Purpose, Thrift and Optimism
Among the great things I admire about Templeton are his commitment to his purpose, thrift and optimism.
With the influence of his mother who was active in church, Templeton first sought to be a missionary but discovered that he was not cut to be one. He discovered his strength in investing so he helped the missionaries handle their money. And helping others manage their money became his purpose. He treated OPM sacred. OPM for Templeton was Other People’s Money, not Original Pinoy Music, okay.
Thrift is another cornerstone in the Templeton success. It’s interesting to know that besides the usual marriage vows he and his wife Judith (said to be among the most dated women in her time) also vowed to save 50% of their earnings! Wow! Maybe if all marriage vows would include this in the wedding ceremonies, we will see a drastic decline in marriage failures because 7 out of 10 marital separations are caused by money problems. Calling all churches and those involved in officiating civil weddings, maybe it’s time to add this feature.
Optimism is an essential ingredient in success. He said it is difficult to build a corporation if you’re a pessimist. To be successful, you must expect success.
There are so many other great lessons to learn from the life of Sir John Templeton. He was knighted in 1987 by Queen Elizabeth II. I suggest you read his biography and the books he wrote. I wish to end this article with the 22 investment maxims he lived by.
The Time Tested Maxims of the Templeton Touch
1. For all long-term investors, there is only one objective – “maximum total real return after taxes.”
2. Achieving a good record takes much study and work, and is a lot harder than most people think.
3. It is impossible to produce a superior performance unless you do something different from the majority.
4. The time of maximum pessimism is the best time to buy, and the time of maximum optimism is the best time to sell.
5. To put “maxim 4″ in somewhat different terms, in the stock market the only way to get a bargain is to buy what most investors are selling.
6. To buy when others are despondently selling and to sell when others are greedily buying requires the greatest fortitude, even while offering the greatest reward.
7. Bear markets have always been temporary. Share prices turn upward from one to twelve months before the bottom of the business cycle.
8. If a particular industry or type of security becomes popular with investors, that popularity will always prove temporary and, when lost, won’t return for many years.
9. In the long run, the stock market indexes fluctuate around the long-term upward trend of earnings per share.
10. In free-enterprise nations, the earnings on stock market indexes fluctuate around the replacement book value of the shares of the index.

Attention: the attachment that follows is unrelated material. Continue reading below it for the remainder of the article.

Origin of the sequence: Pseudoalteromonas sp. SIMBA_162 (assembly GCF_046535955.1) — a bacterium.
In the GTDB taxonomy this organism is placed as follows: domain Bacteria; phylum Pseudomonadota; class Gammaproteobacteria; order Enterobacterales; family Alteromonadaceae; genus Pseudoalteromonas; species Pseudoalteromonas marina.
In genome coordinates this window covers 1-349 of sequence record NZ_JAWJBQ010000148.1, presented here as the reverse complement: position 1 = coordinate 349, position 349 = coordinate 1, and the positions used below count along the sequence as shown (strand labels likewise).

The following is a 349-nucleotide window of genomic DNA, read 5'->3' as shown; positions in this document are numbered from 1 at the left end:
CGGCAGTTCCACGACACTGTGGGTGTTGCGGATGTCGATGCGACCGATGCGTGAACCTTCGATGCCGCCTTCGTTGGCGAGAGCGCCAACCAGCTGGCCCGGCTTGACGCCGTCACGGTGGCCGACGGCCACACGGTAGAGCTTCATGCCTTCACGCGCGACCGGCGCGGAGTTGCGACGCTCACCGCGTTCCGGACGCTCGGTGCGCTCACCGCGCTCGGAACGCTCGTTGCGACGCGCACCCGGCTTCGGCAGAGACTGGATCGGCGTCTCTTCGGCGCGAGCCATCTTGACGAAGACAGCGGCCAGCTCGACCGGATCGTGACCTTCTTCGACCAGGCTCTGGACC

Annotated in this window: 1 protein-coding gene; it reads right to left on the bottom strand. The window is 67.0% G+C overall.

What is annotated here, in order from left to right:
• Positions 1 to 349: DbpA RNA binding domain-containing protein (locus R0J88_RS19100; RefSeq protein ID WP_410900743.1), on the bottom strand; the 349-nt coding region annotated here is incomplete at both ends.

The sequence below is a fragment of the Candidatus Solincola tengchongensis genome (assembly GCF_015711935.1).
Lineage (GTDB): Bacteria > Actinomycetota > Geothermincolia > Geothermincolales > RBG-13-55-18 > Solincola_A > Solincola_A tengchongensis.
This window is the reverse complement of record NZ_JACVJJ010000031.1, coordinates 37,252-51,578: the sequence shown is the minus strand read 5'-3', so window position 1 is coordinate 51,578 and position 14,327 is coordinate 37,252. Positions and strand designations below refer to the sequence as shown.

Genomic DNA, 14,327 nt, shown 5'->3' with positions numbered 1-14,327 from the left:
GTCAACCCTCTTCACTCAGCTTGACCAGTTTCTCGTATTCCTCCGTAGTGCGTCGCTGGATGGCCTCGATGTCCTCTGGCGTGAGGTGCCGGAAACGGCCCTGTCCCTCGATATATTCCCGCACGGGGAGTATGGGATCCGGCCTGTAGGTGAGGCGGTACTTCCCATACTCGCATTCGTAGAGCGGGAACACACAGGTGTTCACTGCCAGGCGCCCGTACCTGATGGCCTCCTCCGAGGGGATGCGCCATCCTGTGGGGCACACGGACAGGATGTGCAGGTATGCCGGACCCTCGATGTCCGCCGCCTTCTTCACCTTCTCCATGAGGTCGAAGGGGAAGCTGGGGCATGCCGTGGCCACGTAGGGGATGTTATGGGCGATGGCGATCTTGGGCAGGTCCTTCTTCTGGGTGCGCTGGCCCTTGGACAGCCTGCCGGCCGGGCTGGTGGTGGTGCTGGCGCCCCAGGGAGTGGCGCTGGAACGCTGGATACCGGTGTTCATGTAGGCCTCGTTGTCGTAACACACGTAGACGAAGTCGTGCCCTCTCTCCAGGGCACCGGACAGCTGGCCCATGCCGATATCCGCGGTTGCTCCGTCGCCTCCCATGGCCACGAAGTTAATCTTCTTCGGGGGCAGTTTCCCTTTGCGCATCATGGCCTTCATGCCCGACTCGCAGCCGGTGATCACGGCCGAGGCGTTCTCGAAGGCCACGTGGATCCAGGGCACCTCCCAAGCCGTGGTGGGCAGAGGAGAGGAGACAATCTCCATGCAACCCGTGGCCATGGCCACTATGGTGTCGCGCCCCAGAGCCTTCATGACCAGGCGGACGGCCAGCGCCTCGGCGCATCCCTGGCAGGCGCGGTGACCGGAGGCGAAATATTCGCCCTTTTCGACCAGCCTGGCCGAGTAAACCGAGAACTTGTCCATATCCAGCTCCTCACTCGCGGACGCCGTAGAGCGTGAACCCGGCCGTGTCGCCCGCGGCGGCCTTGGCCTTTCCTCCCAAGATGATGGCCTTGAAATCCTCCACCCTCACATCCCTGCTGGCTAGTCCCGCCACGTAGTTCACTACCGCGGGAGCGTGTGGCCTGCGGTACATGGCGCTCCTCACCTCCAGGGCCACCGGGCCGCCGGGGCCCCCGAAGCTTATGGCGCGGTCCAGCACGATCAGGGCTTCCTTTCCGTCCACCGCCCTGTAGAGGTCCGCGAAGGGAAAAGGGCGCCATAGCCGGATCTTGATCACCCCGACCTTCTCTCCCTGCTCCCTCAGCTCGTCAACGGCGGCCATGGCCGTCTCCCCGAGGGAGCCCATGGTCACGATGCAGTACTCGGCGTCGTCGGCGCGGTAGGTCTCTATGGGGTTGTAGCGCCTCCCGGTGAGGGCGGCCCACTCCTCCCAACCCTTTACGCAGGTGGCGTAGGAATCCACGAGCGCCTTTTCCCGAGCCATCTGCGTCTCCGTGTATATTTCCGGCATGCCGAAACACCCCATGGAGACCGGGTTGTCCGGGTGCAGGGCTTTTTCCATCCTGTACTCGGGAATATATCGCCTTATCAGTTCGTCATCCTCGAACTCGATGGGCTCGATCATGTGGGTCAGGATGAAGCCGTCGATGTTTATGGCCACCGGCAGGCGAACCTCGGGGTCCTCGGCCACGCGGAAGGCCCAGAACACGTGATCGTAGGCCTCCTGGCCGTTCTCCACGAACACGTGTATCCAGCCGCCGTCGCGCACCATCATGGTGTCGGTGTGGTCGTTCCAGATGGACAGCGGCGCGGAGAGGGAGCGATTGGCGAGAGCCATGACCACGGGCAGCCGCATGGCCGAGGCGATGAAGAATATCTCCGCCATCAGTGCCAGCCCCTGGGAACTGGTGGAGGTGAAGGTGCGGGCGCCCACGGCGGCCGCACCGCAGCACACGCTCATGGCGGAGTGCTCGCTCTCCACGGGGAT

11. If you buy the same securities as other people, you will have the same results as other people.
12. The time to buy a stock is when the short-term owners have finished their selling, and the time to sell a stock is often when short-term owners have finished buying.
13. Share prices fluctuate much more widely than values. Therefore, index funds will never produce the best total return performance.
14. Too many investors focus on “outlook” and “trends.” Therefore, more profit is made by focusing on value.
15. If you search worldwide, you will find more bargains and better bargains than by studying only one nation. Also you gain the safety of diversification.
16. The fluctuation of share prices is roughly proportional to the square root of the price.
17. The time to sell an asset is when you have found a much better bargain to replace it.
18. When any method for selecting stocks becomes popular, then switch to unpopular methods. As has been suggested in ‘maxim 3,’ too many investors can spoil any share-selection method or any market-timing formula.
19. Never adopt permanently any type of asset or any selection method. Try to stay flexible, open-minded and skeptical. Long-term top results are achieved only by changing from popular to unpopular types of securities you favor and your methods of selection.
20. The skill factor in selection is largest for the common-stock part of your investments.
21. The best performance is produced by a person, not a committee.
22. If you begin with prayer, you can think more clearly and make fewer stupid mistakes.
I wish you’d be able to apply the above maxims for maximum returns of your investments. But as you do so, please be guided by these words from the same man, “I’m only going to be on this planet once and only for a short period of time. What can I do with my life that will lead to permanent benefits?”
Wishing you a happy and meaningful investing,